The British Columbian who became a sumo wrestler and WWE star

John Tenta's decision to exit a promising career in sumo wrestling stunned fans of the sport. But he had his reasons.

John Tenta's wrestling skills brought him opportunities on the other side of the world

John Tenta on Midday

36 years ago
Duration 4:29
In July 1986, John Tenta spoke to CBC"s Midday about his decision to leave the sport of sumo wrestling.

John Tenta was going to be a star, even if he left sumo wrestling behind.

But the story of the B.C.-born wrestler's rapid rise and sudden split from the sport of sumo wrestling made headlines in the mid-1980s.

In 1985, the 6'6" Tenta, who'd been developing his wrestling skills since his high-school days, had gone to Japan to begin training in sumo and to compete — and he quickly saw success, racking up 21 consecutive victories at one point during his rookie season.

But by the summer of 1986, the man who'd been known as Kototenzan (or Heavenly Mountain Harp) in Japan had had enough and announced his retirement from the sport. 

'I just can't live the lifestyle'

John Tenta had been picked out as a sumo wrestling prospect in 1985 and went to Japan to pursue the sport later that year. (CBC News)

"I like sumo, I like the sport, but I just can't live the lifestyle," Tenta, then 23, told reporters when he made his announcement.

Days later, he was back home in Surrey, B.C., and talking to CBC's Midday about his departure from the sumo world.

"There's a lot of demands and a lot of pressure put on you," Tenta told Midday. "I had to answer to guys that were much younger than me, I had to do anything that my senior wrestlers asked me."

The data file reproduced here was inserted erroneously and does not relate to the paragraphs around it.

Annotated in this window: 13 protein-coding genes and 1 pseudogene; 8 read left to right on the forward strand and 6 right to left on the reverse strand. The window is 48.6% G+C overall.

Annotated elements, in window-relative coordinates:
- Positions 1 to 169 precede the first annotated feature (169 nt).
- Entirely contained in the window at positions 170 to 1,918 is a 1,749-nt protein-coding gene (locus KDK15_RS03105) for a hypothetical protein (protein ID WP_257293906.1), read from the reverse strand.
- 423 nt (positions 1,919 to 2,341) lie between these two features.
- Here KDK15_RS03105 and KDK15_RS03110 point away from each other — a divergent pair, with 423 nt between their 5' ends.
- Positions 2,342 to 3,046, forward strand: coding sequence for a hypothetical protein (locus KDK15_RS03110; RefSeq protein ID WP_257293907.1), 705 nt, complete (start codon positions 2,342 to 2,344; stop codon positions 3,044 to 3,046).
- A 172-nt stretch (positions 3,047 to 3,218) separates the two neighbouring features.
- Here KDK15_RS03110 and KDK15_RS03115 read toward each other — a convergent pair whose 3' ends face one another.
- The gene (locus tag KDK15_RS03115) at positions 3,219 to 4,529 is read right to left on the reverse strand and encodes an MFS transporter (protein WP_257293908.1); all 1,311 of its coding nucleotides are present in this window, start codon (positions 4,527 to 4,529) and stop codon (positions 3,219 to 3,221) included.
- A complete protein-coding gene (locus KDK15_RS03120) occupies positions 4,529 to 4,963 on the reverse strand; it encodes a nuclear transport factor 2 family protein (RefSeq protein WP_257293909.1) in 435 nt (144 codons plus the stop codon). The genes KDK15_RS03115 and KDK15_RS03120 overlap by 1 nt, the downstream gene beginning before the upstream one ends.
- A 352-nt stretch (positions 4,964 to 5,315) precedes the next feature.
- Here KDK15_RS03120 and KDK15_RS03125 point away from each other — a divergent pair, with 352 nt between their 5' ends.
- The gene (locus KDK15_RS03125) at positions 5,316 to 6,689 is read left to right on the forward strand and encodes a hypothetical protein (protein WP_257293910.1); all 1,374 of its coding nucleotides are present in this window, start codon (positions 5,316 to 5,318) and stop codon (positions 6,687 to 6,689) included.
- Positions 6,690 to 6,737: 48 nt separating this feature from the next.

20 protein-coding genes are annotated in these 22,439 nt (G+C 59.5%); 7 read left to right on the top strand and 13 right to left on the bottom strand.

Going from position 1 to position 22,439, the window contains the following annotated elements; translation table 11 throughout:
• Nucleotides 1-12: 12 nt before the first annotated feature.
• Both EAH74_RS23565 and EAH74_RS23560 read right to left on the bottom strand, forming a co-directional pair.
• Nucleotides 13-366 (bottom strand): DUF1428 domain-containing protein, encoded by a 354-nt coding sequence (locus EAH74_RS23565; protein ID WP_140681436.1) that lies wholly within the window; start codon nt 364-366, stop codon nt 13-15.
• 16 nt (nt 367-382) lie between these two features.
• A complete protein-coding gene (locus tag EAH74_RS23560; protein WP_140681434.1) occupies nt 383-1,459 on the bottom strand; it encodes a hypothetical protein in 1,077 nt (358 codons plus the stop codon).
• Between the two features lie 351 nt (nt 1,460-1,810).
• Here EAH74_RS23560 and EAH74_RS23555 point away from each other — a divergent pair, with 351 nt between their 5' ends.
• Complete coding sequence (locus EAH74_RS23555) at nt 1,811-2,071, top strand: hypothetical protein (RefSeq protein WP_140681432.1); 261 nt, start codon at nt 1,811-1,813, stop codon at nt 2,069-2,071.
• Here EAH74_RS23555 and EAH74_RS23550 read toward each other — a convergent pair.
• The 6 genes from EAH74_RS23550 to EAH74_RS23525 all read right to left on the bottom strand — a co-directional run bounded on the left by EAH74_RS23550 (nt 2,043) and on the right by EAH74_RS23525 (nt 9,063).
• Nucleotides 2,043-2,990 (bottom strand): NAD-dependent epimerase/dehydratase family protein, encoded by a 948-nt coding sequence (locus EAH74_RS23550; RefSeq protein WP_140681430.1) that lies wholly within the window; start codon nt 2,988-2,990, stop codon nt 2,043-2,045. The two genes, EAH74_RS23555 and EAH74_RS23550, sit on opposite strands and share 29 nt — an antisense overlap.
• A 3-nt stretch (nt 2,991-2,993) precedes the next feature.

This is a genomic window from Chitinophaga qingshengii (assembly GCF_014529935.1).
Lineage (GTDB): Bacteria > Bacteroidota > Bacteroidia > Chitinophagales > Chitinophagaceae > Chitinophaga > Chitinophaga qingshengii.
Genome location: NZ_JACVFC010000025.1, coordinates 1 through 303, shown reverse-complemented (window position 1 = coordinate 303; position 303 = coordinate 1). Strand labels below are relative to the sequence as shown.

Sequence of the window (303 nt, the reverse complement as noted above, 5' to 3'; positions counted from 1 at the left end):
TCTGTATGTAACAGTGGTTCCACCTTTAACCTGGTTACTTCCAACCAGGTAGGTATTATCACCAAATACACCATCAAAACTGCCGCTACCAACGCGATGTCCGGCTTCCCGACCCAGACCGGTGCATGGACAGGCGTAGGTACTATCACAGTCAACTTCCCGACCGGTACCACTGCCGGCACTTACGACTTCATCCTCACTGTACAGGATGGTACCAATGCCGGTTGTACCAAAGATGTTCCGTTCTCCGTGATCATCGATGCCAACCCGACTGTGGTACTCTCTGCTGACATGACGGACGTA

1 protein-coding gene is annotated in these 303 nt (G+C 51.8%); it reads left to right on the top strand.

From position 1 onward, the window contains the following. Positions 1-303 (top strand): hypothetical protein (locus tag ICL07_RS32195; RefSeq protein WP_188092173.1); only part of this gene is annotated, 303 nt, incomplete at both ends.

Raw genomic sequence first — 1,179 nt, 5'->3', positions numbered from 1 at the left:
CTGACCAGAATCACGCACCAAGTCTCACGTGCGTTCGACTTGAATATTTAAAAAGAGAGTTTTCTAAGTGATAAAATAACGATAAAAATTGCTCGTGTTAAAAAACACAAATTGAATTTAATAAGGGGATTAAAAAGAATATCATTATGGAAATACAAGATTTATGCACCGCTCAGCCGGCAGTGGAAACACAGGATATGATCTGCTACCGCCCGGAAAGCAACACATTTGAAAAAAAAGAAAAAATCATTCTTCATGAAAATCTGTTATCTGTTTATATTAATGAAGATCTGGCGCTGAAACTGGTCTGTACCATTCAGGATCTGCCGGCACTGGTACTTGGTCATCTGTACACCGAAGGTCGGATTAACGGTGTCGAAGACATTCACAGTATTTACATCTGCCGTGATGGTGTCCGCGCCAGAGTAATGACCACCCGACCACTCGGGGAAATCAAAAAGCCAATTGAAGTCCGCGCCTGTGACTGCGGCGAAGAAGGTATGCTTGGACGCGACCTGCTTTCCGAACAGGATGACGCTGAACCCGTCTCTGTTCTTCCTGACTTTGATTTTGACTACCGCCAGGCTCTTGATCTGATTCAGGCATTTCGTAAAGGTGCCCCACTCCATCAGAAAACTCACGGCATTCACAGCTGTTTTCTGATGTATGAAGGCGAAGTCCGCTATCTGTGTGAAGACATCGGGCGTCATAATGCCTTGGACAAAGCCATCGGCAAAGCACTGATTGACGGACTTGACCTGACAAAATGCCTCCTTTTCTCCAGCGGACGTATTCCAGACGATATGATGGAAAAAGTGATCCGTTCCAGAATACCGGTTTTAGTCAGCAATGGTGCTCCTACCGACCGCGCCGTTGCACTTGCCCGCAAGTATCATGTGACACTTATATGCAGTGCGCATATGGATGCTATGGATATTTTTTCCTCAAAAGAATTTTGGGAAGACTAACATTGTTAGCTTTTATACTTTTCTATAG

Tenta said many of his days began before dawn and involved harsh training, sumo competition and other duties that lasted until the evening.

New opportunities, but a return to Japan

John Tenta is seen arriving back home in British Columbia, the day before he spoke to Midday about deciding to end his sumo wrestling career. (CBC News)

He also talked about the pressure not to draw any bad publicity for the sport.

"Sumo wrestlers are always in the public eye, so you have to be very careful of scandals and things like that," said Tenta.

Even though Tenta was done with sumo wrestling, he didn't regret his decision to pursue the sport.

"I had a good time, I have become well-known in Japan. I enjoyed myself and now it's opened doors for other opportunities," Tenta told Midday.

In fact, Tenta would soon return to Japan to pursue professional wrestling, just not of the sumo variety.

Eventually, he'd find himself mixing it up with Hulk Hogan and other premier wrestlers in the United States-based WWF (now the WWE) and WCW.

Tenta died in 2006, a few weeks shy of his 43rd birthday. A report in the Globe and Mail indicated that the wrestler had died of cancer.

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